General Motors plans to deploy on the market the first direct competitor to Tesla’s electric vehicles: the 2017 Chevrolet Bolt EV.
Reportedly, GM’s fully electric car will start selling for about $35,000 six months to a year before Tesla’s much-anticipated Model 3. GM announced that the vehicle’s production is about to start, but the first cars will need to be tested extensively before they reach the nation’s showrooms.
Unlike Tesla, which would rather sell an unfinished product and let customers be the “beta-testers” just like users do in video games (we known that Tesla’s founder Elon Musk is a big fan of computer games), GM would rather test itself the products first.
Tesla’s approach was evident in its Model S and X. If GM had had followed this path too, the Bolts would have been ready by March, 2016. Instead, the testing period will take between 6 months to 9 months. But despite the delay, GM will still be able to deliver a finished product up to one year prior to Tesla Model 3’s launch date.
Maybe it is because GM doesn’t want reports about car parts not working properly such as faulty door handles, doors not willing to open when asked, and touchscreens with a random reboot problem. Several of these problems were reported by customers who bought Tesla’s Models X and S.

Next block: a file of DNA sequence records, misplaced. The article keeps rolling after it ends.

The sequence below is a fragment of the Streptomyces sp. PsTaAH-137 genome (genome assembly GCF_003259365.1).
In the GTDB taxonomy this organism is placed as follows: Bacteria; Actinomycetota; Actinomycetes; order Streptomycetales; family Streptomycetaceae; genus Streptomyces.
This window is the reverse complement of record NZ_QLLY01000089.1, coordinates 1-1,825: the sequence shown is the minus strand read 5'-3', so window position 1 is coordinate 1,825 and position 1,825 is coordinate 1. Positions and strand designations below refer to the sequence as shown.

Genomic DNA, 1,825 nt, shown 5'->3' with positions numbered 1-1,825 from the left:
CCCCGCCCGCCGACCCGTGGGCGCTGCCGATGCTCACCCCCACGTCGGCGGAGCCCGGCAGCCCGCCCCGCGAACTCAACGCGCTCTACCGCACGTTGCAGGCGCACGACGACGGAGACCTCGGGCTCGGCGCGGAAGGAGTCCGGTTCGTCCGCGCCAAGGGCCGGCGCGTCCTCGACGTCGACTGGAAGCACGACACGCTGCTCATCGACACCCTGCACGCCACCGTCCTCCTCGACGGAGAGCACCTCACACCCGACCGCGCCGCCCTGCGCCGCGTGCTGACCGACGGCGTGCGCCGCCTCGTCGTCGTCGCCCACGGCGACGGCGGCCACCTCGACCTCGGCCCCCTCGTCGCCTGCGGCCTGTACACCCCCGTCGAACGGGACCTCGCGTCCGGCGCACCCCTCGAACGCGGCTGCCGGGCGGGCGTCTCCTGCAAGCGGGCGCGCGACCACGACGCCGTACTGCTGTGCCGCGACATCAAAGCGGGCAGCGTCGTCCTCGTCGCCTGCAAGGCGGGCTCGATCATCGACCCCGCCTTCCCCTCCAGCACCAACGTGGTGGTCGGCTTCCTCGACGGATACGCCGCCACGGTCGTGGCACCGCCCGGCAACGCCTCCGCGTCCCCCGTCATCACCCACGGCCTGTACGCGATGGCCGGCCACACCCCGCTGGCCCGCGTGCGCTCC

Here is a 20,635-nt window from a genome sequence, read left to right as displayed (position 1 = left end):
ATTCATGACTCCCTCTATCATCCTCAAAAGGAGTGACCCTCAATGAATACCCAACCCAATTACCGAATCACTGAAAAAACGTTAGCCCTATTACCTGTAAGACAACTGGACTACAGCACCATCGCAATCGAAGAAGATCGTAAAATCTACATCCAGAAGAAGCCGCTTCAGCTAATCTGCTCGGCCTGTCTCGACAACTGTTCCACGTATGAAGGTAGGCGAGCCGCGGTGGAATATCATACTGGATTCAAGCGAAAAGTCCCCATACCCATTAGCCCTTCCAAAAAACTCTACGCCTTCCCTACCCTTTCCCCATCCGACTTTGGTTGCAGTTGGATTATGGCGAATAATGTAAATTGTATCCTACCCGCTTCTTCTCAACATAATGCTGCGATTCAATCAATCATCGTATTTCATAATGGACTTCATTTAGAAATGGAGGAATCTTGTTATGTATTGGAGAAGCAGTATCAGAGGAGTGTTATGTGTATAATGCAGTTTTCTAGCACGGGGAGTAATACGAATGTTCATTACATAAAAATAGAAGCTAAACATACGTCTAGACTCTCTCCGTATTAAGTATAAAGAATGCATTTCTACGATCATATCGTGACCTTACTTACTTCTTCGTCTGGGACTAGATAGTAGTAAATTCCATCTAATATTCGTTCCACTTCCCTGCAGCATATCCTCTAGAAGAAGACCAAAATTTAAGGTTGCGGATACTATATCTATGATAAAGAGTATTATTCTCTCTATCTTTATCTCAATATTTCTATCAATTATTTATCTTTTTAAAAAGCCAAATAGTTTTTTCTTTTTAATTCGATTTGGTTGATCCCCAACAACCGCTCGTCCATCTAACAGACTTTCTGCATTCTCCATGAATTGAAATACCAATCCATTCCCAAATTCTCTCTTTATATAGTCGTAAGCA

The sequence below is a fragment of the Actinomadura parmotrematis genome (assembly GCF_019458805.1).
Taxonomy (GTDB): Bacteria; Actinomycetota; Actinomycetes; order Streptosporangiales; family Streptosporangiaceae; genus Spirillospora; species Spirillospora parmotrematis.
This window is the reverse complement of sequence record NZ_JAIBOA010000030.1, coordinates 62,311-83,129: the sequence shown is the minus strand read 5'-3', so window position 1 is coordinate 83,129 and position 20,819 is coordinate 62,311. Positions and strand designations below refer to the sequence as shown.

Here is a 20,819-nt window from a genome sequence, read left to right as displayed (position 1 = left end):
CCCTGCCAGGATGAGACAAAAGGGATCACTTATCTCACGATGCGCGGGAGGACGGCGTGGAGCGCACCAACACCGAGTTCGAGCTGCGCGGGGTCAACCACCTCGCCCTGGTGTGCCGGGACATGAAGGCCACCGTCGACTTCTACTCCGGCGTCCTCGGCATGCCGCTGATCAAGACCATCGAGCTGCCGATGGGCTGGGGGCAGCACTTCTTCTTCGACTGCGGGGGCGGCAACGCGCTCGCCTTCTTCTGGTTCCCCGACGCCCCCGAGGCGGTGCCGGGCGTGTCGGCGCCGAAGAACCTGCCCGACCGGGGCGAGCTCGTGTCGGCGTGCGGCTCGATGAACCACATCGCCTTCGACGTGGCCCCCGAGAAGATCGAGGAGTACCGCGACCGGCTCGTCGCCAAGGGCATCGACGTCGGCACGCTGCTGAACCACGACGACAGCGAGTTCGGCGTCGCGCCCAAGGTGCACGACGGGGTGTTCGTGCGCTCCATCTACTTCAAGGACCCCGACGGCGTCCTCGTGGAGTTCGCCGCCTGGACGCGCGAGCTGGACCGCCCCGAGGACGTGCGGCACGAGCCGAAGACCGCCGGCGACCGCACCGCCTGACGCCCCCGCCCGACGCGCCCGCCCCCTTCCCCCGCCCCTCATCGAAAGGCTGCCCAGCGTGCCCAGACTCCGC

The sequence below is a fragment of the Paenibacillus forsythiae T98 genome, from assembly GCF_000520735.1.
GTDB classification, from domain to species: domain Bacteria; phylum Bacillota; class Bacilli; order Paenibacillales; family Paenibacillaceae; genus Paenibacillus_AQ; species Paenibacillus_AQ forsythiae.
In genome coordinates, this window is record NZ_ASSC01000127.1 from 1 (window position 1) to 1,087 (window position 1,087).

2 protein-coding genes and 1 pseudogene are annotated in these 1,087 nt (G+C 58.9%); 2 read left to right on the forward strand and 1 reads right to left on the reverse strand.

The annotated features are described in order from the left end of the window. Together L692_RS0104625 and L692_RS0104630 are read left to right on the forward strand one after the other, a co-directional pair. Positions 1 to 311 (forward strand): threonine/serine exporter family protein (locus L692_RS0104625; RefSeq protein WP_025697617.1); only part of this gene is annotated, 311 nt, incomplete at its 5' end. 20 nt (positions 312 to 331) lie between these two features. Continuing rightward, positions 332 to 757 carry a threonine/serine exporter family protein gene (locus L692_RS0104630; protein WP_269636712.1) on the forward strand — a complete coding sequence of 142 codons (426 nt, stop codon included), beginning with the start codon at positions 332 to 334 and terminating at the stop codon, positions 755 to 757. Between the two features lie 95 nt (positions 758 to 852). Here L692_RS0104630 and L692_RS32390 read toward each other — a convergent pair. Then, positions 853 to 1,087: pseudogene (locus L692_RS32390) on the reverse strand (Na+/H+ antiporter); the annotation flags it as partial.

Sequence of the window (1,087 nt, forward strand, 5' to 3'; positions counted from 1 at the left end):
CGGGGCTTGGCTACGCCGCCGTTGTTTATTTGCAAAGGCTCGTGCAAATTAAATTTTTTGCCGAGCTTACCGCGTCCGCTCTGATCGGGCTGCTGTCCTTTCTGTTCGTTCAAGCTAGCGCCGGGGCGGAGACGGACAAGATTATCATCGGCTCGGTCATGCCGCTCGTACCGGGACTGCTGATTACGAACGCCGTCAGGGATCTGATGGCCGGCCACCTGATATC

It is yet unclear what would be the Chevy Bolt’s range. Tesla said that its incoming model will have a tinier battery than the Bolt’s. So, analysts expect GM’s model to hit at least 215 miles before its 60 kWh battery is out. The Bolt is also expected to be slightly larger than Model 3.
But leaving aside technical differences, the Chevrolet Bolt EV is expected to impact the most Tesla’s unique business model of delivering premium products in scarce numbers. This aspect could also drive Tesla’s valuation down like never before.
We don’t know yet either whether GM will try to crush its competitor or find a less aggressive marketing strategy to sell its products and gain a larger market share. Depending on GM’s approach, Tesla’s highly-sensitive stocks could see a plunge.
Between April and September 2013, the Palo Alto-based auto maker saw its stock price skyrocket to $200 from $40, after investors heard that Model S would have some features designed to convince Silicon Valley’s early adopters to try it out. These rumors about Model S’ uniqueness had been circulating on the Internet months before April 2013.
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